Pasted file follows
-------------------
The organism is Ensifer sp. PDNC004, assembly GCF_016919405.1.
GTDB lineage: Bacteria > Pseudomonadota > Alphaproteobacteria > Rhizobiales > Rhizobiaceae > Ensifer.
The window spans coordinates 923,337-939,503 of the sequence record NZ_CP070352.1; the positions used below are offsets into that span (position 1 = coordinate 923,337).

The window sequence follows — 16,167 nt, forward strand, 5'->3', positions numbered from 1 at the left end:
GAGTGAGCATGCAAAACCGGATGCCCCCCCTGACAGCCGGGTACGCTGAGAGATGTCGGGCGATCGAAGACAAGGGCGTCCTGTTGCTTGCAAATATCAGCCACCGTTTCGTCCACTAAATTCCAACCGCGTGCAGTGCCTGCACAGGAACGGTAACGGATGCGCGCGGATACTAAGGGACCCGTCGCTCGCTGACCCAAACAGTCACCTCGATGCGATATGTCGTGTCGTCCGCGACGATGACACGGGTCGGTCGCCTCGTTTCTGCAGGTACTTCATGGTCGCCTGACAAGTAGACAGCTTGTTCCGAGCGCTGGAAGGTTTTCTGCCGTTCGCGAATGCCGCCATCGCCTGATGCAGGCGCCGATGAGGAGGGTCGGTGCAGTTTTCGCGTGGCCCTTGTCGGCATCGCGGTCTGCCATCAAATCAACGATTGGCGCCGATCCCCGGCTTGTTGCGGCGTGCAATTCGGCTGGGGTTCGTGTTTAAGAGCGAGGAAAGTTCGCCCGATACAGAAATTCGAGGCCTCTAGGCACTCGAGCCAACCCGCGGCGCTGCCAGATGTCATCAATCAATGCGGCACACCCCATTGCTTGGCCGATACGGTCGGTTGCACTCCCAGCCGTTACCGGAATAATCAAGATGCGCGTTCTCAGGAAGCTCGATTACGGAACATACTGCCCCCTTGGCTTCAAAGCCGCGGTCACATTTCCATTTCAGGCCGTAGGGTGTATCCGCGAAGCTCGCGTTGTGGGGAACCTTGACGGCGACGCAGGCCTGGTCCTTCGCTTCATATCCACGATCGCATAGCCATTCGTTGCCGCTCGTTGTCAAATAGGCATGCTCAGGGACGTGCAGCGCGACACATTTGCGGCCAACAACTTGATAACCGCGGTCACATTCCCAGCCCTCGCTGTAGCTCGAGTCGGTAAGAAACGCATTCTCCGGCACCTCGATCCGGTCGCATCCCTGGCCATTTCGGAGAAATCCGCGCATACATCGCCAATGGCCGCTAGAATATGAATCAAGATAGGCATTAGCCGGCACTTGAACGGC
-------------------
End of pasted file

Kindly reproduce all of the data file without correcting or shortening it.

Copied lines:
The organism is Ensifer sp. PDNC004, assembly GCF_016919405.1.
GTDB lineage: Bacteria > Pseudomonadota > Alphaproteobacteria > Rhizobiales > Rhizobiaceae > Ensifer.
The window spans coordinates 923,337-939,503 of the sequence record NZ_CP070352.1; the positions used below are offsets into that span (position 1 = coordinate 923,337).

The window sequence follows — 16,167 nt, forward strand, 5'->3', positions numbered from 1 at the left end:
GAGTGAGCATGCAAAACCGGATGCCCCCCCTGACAGCCGGGTACGCTGAGAGATGTCGGGCGATCGAAGACAAGGGCGTCCTGTTGCTTGCAAATATCAGCCACCGTTTCGTCCACTAAATTCCAACCGCGTGCAGTGCCTGCACAGGAACGGTAACGGATGCGCGCGGATACTAAGGGACCCGTCGCTCGCTGACCCAAACAGTCACCTCGATGCGATATGTCGTGTCGTCCGCGACGATGACACGGGTCGGTCGCCTCGTTTCTGCAGGTACTTCATGGTCGCCTGACAAGTAGACAGCTTGTTCCGAGCGCTGGAAGGTTTTCTGCCGTTCGCGAATGCCGCCATCGCCTGATGCAGGCGCCGATGAGGAGGGTCGGTGCAGTTTTCGCGTGGCCCTTGTCGGCATCGCGGTCTGCCATCAAATCAACGATTGGCGCCGATCCCCGGCTTGTTGCGGCGTGCAATTCGGCTGGGGTTCGTGTTTAAGAGCGAGGAAAGTTCGCCCGATACAGAAATTCGAGGCCTCTAGGCACTCGAGCCAACCCGCGGCGCTGCCAGATGTCATCAATCAATGCGGCACACCCCATTGCTTGGCCGATACGGTCGGTTGCACTCCCAGCCGTTACCGGAATAATCAAGATGCGCGTTCTCAGGAAGCTCGATTACGGAACATACTGCCCCCTTGGCTTCAAAGCCGCGGTCACATTTCCATTTCAGGCCGTAGGGTGTATCCGCGAAGCTCGCGTTGTGGGGAACCTTGACGGCGACGCAGGCCTGGTCCTTCGCTTCATATCCACGATCGCATAGCCATTCGTTGCCGCTCGTTGTCAAATAGGCATGCTCAGGGACGTGCAGCGCGACACATTTGCGGCCAACAACTTGATAACCGCGGTCACATTCCCAGCCCTCGCTGTAGCTCGAGTCGGTAAGAAACGCATTCTCCGGCACCTCGATCCGGTCGCATCCCTGGCCATTTCGGAGAAATCCGCGCATACATCGCCAATGGCCGCTAGAATATGAATCAAGATAGGCATTAGCCGGCACTTGAACGGC